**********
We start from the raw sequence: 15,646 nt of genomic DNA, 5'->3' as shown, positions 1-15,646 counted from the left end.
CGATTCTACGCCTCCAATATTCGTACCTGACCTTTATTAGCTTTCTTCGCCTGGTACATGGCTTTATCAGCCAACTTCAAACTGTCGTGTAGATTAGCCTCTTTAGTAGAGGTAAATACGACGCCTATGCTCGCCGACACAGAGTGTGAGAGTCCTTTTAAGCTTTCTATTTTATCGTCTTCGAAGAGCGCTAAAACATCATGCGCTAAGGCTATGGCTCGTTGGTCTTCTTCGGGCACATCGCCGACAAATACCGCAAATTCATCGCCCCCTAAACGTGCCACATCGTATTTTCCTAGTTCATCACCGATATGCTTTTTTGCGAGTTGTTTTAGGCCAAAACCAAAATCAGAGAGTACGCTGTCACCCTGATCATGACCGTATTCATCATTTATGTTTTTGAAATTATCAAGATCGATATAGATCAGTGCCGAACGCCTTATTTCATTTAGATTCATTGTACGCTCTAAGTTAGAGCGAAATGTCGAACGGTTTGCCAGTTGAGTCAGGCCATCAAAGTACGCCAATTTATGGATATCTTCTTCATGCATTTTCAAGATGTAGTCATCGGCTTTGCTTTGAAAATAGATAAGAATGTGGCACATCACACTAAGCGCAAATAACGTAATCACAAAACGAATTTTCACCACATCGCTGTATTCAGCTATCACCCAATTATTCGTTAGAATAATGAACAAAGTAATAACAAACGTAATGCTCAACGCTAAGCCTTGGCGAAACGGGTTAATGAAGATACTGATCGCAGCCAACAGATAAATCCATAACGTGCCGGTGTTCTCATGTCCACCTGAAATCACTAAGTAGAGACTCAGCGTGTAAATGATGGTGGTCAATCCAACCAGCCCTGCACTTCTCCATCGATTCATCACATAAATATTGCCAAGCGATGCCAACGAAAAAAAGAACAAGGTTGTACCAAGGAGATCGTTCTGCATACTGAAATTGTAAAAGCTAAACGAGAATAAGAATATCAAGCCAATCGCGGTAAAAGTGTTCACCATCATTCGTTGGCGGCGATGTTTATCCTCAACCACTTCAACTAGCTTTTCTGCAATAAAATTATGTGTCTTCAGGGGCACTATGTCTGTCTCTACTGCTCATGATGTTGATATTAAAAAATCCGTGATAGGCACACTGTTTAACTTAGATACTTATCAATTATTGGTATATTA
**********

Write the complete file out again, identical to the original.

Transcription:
We start from the raw sequence: 15,646 nt of genomic DNA, 5'->3' as shown, positions 1-15,646 counted from the left end.
CGATTCTACGCCTCCAATATTCGTACCTGACCTTTATTAGCTTTCTTCGCCTGGTACATGGCTTTATCAGCCAACTTCAAACTGTCGTGTAGATTAGCCTCTTTAGTAGAGGTAAATACGACGCCTATGCTCGCCGACACAGAGTGTGAGAGTCCTTTTAAGCTTTCTATTTTATCGTCTTCGAAGAGCGCTAAAACATCATGCGCTAAGGCTATGGCTCGTTGGTCTTCTTCGGGCACATCGCCGACAAATACCGCAAATTCATCGCCCCCTAAACGTGCCACATCGTATTTTCCTAGTTCATCACCGATATGCTTTTTTGCGAGTTGTTTTAGGCCAAAACCAAAATCAGAGAGTACGCTGTCACCCTGATCATGACCGTATTCATCATTTATGTTTTTGAAATTATCAAGATCGATATAGATCAGTGCCGAACGCCTTATTTCATTTAGATTCATTGTACGCTCTAAGTTAGAGCGAAATGTCGAACGGTTTGCCAGTTGAGTCAGGCCATCAAAGTACGCCAATTTATGGATATCTTCTTCATGCATTTTCAAGATGTAGTCATCGGCTTTGCTTTGAAAATAGATAAGAATGTGGCACATCACACTAAGCGCAAATAACGTAATCACAAAACGAATTTTCACCACATCGCTGTATTCAGCTATCACCCAATTATTCGTTAGAATAATGAACAAAGTAATAACAAACGTAATGCTCAACGCTAAGCCTTGGCGAAACGGGTTAATGAAGATACTGATCGCAGCCAACAGATAAATCCATAACGTGCCGGTGTTCTCATGTCCACCTGAAATCACTAAGTAGAGACTCAGCGTGTAAATGATGGTGGTCAATCCAACCAGCCCTGCACTTCTCCATCGATTCATCACATAAATATTGCCAAGCGATGCCAACGAAAAAAAGAACAAGGTTGTACCAAGGAGATCGTTCTGCATACTGAAATTGTAAAAGCTAAACGAGAATAAGAATATCAAGCCAATCGCGGTAAAAGTGTTCACCATCATTCGTTGGCGGCGATGTTTATCCTCAACCACTTCAACTAGCTTTTCTGCAATAAAATTATGTGTCTTCAGGGGCACTATGTCTGTCTCTACTGCTCATGATGTTGATATTAAAAAATCCGTGATAGGCACACTGTTTAACTTAGATACTTATCAATTATTGGTATATTA